Re W concerned a 14-year-old ‘step-child’ of the father of four younger children who had made allegations of sexual abuse about him. Lady Hale (who gave the judgment of the court) noted that there remains a debate on how practice in relation to children’s evidence should be dealt with (eg as to how the recommendations of the Pigot Report should be dealt with in family courts: see ‘Vulnerable Witnesses’ below). Whilst that debate continues it is for the courts to decide, as a matter of law, in each case:
' … There is no problem with the admissibility of hearsay evidence [as explained at para 6]. The problem is whether the current practice of rarely calling children to give live evidence even when they could be called can be reconciled with the Convention rights or even with the elementary principles of justice. That is a question of law for this Court, even if it is one on which we should very much prefer to have the up to date advice of an expert multi-disciplinary committee'.
The aim of a fair trial is to determine the rights of all involved, including those of children who will be harmed if taken away from their families for no good reason, but will ‘be harmed if left in abusive families’ (para ). The court must admit all ‘evidence which bears upon the relevant questions’. And of the evidence of a child:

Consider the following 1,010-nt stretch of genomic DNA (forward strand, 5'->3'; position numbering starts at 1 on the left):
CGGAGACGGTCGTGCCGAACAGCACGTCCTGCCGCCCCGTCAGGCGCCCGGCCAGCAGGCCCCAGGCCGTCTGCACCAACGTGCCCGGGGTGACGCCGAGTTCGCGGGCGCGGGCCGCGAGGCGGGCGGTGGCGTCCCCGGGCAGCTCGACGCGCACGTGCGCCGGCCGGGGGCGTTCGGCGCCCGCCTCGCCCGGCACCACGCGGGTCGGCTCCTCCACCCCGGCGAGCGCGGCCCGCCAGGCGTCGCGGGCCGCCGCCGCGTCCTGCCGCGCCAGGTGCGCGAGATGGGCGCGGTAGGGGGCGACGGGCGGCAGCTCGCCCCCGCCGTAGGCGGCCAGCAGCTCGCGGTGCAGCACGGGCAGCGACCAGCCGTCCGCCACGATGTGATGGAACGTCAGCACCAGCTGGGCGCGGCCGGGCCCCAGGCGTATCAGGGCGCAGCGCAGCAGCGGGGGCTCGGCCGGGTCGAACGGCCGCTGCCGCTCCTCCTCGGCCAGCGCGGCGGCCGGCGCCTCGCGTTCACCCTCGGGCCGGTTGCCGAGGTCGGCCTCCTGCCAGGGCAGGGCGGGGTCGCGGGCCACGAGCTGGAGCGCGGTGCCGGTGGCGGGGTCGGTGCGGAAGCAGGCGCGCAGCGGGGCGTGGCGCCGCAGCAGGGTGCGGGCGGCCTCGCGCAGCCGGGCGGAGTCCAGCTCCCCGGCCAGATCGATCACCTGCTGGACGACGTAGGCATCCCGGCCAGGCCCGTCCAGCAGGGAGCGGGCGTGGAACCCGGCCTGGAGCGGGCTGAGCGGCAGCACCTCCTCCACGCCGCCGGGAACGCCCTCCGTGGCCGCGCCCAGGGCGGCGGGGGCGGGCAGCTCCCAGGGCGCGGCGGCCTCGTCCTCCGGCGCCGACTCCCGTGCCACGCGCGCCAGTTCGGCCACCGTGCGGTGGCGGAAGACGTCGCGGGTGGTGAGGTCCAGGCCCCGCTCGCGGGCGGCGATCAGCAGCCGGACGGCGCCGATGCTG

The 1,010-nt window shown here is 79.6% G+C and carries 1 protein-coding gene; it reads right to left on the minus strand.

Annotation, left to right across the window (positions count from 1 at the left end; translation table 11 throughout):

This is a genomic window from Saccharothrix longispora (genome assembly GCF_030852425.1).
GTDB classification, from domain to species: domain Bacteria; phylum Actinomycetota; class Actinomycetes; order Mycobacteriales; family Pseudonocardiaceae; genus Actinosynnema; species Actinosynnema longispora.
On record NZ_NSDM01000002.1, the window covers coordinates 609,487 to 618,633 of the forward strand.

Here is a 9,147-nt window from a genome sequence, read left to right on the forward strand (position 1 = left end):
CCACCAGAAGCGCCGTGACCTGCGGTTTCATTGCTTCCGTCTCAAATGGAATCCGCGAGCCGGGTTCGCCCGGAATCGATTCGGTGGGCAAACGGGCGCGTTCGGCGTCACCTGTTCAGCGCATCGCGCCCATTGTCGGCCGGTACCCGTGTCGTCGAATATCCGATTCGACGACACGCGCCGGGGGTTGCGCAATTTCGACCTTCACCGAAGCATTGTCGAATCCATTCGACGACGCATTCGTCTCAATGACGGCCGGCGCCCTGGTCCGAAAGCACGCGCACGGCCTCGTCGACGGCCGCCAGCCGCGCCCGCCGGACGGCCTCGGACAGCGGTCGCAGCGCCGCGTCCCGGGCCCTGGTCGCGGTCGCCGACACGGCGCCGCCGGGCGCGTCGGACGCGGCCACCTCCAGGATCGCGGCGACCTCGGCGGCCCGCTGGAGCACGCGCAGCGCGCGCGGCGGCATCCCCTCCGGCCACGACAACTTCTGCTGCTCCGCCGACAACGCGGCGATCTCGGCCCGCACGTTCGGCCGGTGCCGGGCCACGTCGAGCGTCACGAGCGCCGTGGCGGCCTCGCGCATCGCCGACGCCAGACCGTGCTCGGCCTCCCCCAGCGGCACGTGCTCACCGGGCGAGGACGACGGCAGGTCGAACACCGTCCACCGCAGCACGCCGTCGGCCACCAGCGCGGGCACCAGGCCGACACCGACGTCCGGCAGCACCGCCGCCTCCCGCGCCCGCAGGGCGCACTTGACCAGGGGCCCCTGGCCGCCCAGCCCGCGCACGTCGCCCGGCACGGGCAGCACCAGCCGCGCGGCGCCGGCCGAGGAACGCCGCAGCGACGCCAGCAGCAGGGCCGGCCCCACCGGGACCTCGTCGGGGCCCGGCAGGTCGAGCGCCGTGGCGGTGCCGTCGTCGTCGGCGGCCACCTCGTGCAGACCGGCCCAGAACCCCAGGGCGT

' When the court is considering whether a particular child should be called as a witness, the court will have to weigh two considerations: the advantages that that will bring to the determination of the truth and the damage it may do to the welfare of this or any other child. A fair trial is a trial which is fair in the light of the issues which have to be decided…'.
The European Convention balance